MULTIPHOTON MICROSCOPY: Signaling of thousands of neurons imaged at 250 fps in 3-D

University of California Los Angeles (UCLA) physics professor Katsushi Arisaka thinks that he and his neuroscience colleagues have created the world's fastest two-photon excitation microscope for three-dimensional imaging in-vivo. The work grew from efforts to understand brain disorders. While it is possible to visualize damage resulting from stroke or cancer, disorders such as autism, schizophrenia and learning impairments show no physical signs—and suspicions that these disorders may result from intercellular miscommunication need confirmation. The researchers' collaboratively designed, noninvasive, ultra-high-speed optical microscope can record in real time the firing of thousands of individual neurons in the brain as they communicate, or miscommunicate, with each other.

Click to Enlarge
Physics and neuroscience researchers at UCLA have created what may be the world's fastest two-photon excitation microscope for in-vivo 3-D imaging.

The new approach overcomes limitations of calcium imaging, by capturing cell activity deep in the cortex at a high rate of speed. In fact, the search for speed drove Carlos Portera-Cailliau, assistant professor of neurology and neurobiology, to seek collaboration with Arisaka and graduate student Adrian Cheng. The researchers modified two-photon laser-scanning microscopes to image fluorescent calcium dyes inside the neurons, and came up with a way to split the main laser beam into four smaller beamlets. This spatio-temporal excitation-emission multiplexing (STEM) approach allowed them to record four times as many brain cells as their earlier version, or four times faster. In addition, they used a different beam to record neurons at different depths inside the brain, giving a 3-D effect, which had not been done previously. While most video cameras capture 30 frames per second (fps), the team is able to capture 250 fps and is working to achieve even greater speeds.

Their research appears in the journal Nature Methods.

More BioOptics World Current Issue Articles
More BioOptics World Archives Issue Articles

Get All the BioOptics World News Delivered to Your Inbox

Subscribe to BioOptics World Magazine or email newsletter today at no cost and receive the latest news and information.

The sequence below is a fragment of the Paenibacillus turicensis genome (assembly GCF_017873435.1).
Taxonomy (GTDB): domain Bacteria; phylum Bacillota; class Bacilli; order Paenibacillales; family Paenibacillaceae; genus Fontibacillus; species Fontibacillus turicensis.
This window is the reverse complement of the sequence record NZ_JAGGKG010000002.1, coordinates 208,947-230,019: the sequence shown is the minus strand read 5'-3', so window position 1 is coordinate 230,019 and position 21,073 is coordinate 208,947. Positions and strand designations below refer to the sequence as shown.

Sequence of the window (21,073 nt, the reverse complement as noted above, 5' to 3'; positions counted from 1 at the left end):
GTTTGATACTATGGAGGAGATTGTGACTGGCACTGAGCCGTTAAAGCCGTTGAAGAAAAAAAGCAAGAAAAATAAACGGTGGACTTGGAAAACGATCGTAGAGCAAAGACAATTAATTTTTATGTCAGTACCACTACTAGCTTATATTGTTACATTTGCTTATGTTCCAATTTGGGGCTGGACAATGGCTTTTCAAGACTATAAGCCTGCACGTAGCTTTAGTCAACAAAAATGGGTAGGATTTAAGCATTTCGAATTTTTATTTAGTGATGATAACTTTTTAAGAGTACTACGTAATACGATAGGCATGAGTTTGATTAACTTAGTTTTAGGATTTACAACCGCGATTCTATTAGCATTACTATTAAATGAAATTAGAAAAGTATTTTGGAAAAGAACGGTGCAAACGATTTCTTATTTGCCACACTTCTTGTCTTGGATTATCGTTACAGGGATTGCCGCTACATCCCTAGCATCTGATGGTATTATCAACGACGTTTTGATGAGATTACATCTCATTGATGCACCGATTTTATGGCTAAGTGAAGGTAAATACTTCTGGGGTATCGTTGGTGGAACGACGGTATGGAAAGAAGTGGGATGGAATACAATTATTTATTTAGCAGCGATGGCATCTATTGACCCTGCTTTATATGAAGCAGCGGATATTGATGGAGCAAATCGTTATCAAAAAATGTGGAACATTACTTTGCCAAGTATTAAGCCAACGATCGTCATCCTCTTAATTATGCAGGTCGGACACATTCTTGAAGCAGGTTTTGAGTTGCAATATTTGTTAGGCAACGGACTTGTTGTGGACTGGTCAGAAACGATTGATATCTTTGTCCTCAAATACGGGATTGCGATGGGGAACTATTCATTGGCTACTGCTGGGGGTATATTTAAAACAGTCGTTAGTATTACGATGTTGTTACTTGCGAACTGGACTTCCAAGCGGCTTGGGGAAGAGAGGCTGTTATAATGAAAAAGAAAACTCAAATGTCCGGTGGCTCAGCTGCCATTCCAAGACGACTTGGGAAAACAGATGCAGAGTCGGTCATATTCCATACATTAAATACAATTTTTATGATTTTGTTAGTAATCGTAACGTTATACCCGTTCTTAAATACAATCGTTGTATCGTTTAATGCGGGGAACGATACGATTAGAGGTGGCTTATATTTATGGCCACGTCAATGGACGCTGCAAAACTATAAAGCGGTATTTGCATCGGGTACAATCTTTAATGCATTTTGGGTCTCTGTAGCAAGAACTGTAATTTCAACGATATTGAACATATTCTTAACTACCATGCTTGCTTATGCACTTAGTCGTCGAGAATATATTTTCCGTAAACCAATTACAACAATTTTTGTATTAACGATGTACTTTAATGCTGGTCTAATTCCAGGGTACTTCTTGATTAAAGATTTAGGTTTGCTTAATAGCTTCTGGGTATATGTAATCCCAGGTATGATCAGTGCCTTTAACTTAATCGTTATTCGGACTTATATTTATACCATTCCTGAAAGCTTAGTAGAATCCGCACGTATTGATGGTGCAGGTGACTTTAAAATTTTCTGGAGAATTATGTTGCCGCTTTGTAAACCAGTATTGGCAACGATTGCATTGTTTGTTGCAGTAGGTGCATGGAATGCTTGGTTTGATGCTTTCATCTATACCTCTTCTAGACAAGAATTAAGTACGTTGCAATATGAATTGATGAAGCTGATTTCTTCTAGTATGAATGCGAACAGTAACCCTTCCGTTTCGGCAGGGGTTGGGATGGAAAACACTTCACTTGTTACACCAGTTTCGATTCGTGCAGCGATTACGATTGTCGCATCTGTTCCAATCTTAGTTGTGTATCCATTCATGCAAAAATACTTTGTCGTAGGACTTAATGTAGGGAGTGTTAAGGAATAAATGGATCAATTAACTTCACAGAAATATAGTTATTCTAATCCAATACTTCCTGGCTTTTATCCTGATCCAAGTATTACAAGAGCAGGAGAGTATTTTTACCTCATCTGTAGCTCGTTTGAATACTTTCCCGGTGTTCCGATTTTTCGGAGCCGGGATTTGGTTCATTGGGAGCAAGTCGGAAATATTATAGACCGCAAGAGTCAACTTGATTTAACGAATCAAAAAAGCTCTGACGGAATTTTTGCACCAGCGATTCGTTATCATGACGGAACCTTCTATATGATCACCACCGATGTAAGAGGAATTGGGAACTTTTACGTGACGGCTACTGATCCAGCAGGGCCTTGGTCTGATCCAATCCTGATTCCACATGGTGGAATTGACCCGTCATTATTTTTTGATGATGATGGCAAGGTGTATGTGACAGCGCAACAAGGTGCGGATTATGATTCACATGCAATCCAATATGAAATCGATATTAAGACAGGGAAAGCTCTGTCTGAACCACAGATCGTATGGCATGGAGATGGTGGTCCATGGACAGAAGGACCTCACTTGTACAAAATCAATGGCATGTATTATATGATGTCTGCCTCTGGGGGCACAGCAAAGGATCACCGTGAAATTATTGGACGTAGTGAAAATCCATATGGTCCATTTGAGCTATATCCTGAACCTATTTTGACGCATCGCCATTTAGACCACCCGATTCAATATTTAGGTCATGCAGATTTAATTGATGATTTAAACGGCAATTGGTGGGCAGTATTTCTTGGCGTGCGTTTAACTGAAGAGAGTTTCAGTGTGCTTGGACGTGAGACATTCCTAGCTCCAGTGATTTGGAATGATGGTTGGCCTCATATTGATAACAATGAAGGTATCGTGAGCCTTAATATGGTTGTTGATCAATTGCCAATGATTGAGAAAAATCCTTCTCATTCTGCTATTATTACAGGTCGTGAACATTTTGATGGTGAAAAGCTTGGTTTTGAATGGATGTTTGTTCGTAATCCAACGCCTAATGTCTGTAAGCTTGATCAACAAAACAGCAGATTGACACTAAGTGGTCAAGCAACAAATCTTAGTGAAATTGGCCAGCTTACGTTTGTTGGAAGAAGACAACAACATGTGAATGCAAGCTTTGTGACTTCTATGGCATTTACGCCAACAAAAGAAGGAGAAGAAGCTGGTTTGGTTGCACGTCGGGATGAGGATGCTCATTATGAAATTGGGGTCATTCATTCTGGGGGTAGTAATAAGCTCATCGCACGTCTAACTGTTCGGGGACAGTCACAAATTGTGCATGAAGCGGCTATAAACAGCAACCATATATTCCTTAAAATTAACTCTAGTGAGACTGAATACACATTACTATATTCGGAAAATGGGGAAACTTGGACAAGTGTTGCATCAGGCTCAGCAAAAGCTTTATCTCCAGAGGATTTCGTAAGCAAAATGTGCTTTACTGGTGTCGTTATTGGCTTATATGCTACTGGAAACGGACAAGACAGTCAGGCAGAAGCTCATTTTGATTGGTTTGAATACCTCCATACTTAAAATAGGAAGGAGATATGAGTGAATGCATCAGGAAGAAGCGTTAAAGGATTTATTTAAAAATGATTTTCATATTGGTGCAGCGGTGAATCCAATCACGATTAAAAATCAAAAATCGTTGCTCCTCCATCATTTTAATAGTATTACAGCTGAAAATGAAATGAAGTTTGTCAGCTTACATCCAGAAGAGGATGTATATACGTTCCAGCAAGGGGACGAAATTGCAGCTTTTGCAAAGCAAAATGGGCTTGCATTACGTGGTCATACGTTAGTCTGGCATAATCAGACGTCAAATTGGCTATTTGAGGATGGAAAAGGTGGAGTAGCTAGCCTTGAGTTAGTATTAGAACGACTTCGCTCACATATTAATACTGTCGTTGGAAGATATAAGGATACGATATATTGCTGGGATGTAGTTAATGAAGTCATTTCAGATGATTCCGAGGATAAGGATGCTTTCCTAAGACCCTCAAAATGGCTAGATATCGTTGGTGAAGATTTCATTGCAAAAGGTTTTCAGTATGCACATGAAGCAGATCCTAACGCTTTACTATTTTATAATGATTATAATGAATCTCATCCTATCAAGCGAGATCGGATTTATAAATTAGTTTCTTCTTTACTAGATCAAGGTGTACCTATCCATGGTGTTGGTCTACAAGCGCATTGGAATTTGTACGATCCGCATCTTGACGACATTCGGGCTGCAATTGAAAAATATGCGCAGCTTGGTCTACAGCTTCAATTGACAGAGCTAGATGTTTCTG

Subscribe Now
Related Articles

New bioimaging technique offers clear view of nervous system

Scientists at Ludwig-Maximilians University have developed a technique for turning the body of a deceased rodent entirely transparent, revealing the central nervous system in unprecedented clarity....

Eye test that pairs two in vivo imaging methods may detect Parkinson's earlier

A low-cost, noninvasive eye test pairs two in vivo imaging methods to help detect Parkinson's before clinical symptoms appear.

New lenses improve two-photon microscopy to image larger area of neuronal activity

By building on two-photon microscopy with new lenses, neuroscientists can better understand the behavior of neurons in the brain.

Optogenetics helps identify neurons that play important role in fear learning

Optogenetics helped to discover the process responsible for persistent reactions to trauma-associated cues.

BLOGS

Neuro15 exhibitors meet exacting demands: Part 2

Increasingly, neuroscientists are working with researchers in disciplines such as chemistry and p...

Why be free?

A successful career contributed to keeping OpticalRayTracer—an optical design software program—fr...

LASER Munich 2015 is bio-bent

LASER World of Photonics 2015 included the European Conferences on Biomedical Optics among its si...

White Papers

Understanding Optical Filters

Optical filters can be used to attenuate or enhance an image, transmit or reflect specific wavele...

How can I find the right digital camera for my microscopy application?

Nowadays, image processing is found in a wide range of optical microscopy applications. Examples ...

CONNECT WITH US

            

Twitter- BioOptics World